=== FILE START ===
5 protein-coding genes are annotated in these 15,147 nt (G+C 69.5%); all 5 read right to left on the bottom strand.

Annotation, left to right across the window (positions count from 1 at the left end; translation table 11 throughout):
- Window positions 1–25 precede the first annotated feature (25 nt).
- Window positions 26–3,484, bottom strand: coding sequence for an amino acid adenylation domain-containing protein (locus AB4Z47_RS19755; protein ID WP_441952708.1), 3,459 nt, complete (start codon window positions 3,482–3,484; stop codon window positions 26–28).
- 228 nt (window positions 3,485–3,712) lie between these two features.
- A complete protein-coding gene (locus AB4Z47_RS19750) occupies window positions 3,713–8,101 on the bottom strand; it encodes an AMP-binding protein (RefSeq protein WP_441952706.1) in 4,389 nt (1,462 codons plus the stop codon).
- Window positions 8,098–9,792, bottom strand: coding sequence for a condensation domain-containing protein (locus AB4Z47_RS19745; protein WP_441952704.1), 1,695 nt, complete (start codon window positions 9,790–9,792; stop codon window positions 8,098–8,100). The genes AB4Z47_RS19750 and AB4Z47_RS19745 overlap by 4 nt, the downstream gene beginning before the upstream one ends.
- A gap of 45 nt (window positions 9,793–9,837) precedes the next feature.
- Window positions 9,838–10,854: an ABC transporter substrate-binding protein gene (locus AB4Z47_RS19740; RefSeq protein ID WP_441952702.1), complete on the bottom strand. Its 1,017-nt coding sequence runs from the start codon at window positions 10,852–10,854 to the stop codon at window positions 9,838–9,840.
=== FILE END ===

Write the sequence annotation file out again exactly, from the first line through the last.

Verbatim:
5 protein-coding genes are annotated in these 15,147 nt (G+C 69.5%); all 5 read right to left on the bottom strand.

Annotation, left to right across the window (positions count from 1 at the left end; translation table 11 throughout):
- Window positions 1–25 precede the first annotated feature (25 nt).
- Window positions 26–3,484, bottom strand: coding sequence for an amino acid adenylation domain-containing protein (locus AB4Z47_RS19755; protein ID WP_441952708.1), 3,459 nt, complete (start codon window positions 3,482–3,484; stop codon window positions 26–28).
- 228 nt (window positions 3,485–3,712) lie between these two features.
- A complete protein-coding gene (locus AB4Z47_RS19750) occupies window positions 3,713–8,101 on the bottom strand; it encodes an AMP-binding protein (RefSeq protein WP_441952706.1) in 4,389 nt (1,462 codons plus the stop codon).
- Window positions 8,098–9,792, bottom strand: coding sequence for a condensation domain-containing protein (locus AB4Z47_RS19745; protein WP_441952704.1), 1,695 nt, complete (start codon window positions 9,790–9,792; stop codon window positions 8,098–8,100). The genes AB4Z47_RS19750 and AB4Z47_RS19745 overlap by 4 nt, the downstream gene beginning before the upstream one ends.
- A gap of 45 nt (window positions 9,793–9,837) precedes the next feature.
- Window positions 9,838–10,854: an ABC transporter substrate-binding protein gene (locus AB4Z47_RS19740; RefSeq protein ID WP_441952702.1), complete on the bottom strand. Its 1,017-nt coding sequence runs from the start codon at window positions 10,852–10,854 to the stop codon at window positions 9,838–9,840.